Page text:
Intrauterine growth restriction (IUGR) is a term used to describe a condition in which the fetus is smaller than expected for the number of weeks of pregnancy. Another term for IUGR is fetal growth restriction. Newborn babies with IUGR are often described as small for gestational age (SGA).
A fetus with IUGR often has an estimated fetal weight less than the 10th percentile. This means that the fetus weighs less than 90 percent of all other fetuses of the same gestational age. A fetus with IUGR also may be born at term (after 37 weeks of pregnancy) or prematurely (before 37 weeks).
Newborn babies with IUGR often appear thin, pale, and have loose, dry skin. The umbilical cord is often thin and dull-looking rather than shiny and fat. Babies with IUGR sometimes have a wide-eyed look. Some babies do not have this malnourished appearance but are small all-over.
Intrauterine growth restriction results when a problem or abnormality prevents cells and tissues from growing or causes cells to decrease in size. This may occur when the fetus does not receive the necessary nutrients and oxygen needed for growth and development of organs and tissues, or because of infection. Although some babies are small because of genetics (their parents are small), most IUGR is due to other causes. Some factors that may contribute to IUGR include the following:
IUGR can begin at any time in pregnancy. Early-onset IUGR is often due to chromosomal abnormalities, maternal disease, or severe problems with the placenta. Late-onset growth restriction (after 32 weeks) is usually related to other problems.
With IUGR, the growth of the baby's overall body and organs are limited, and tissue and organ cells may not grow as large or as numerous. When there is not enough blood flow through the placenta, the fetus may only receive low amounts of oxygen. This can cause the fetal heart rate to decrease placing the baby at great risk.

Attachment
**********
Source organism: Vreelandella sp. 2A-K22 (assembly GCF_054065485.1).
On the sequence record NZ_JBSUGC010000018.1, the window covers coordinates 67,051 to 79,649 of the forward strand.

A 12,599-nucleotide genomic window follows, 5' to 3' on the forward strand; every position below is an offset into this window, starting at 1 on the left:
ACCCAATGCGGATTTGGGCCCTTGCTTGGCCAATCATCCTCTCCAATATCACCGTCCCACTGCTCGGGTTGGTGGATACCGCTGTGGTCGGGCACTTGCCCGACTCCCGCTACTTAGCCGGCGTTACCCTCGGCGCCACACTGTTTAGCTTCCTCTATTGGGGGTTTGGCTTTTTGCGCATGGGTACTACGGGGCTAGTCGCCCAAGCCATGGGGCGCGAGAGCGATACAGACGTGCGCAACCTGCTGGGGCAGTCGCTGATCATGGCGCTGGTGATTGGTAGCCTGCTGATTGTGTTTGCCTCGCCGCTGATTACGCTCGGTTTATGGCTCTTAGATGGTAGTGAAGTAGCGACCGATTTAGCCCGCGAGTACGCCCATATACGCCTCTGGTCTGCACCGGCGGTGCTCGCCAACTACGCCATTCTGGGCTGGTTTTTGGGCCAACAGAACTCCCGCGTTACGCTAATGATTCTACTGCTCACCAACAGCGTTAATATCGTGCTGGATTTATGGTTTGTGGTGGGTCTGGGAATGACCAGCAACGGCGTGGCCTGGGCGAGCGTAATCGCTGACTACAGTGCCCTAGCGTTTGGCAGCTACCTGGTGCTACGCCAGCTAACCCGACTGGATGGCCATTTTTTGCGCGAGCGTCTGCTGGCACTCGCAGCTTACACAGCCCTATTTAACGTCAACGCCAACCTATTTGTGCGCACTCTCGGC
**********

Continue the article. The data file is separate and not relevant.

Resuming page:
Babies with IUGR may have problems at birth including:
Severe IUGR may result in stillbirth. It may also lead to long-term growth problems in babies and children.
During pregnancy, fetal size can be estimated in different ways. The height of the fundus (the top of a mother's uterus) can be measured from the pubic bone. This measurement in centimeters usually corresponds with the number of weeks of pregnancy after the 20th week. If the measurement is low for the number of weeks, the baby may be smaller than expected.
Other diagnostic procedures may include the following:
Management of IUGR depends on the severity of growth restriction, and how early the problem began in the pregnancy. Generally, the earlier and more severe the growth restriction, the greater the risks to the fetus. Careful monitoring of a fetus with IUGR and ongoing testing may be needed.
Some of the ways to watch for potential problems include the following:
Although it is not possible to reverse IUGR, some treatments may help slow or minimize the effects. Specific treatments for IUGR will be determined by your physician based on:
Treatments may include:
Intrauterine growth restriction may occur, even when the mother is in good health. However, some factors may increase the risks of IUGR, such as cigarette smoking and poor maternal nutrition. Avoiding harmful lifestyles, eating a healthy diet, and getting prenatal care may help decrease the risks for IUGR. Early detection may also help with IUGR treatment and outcome.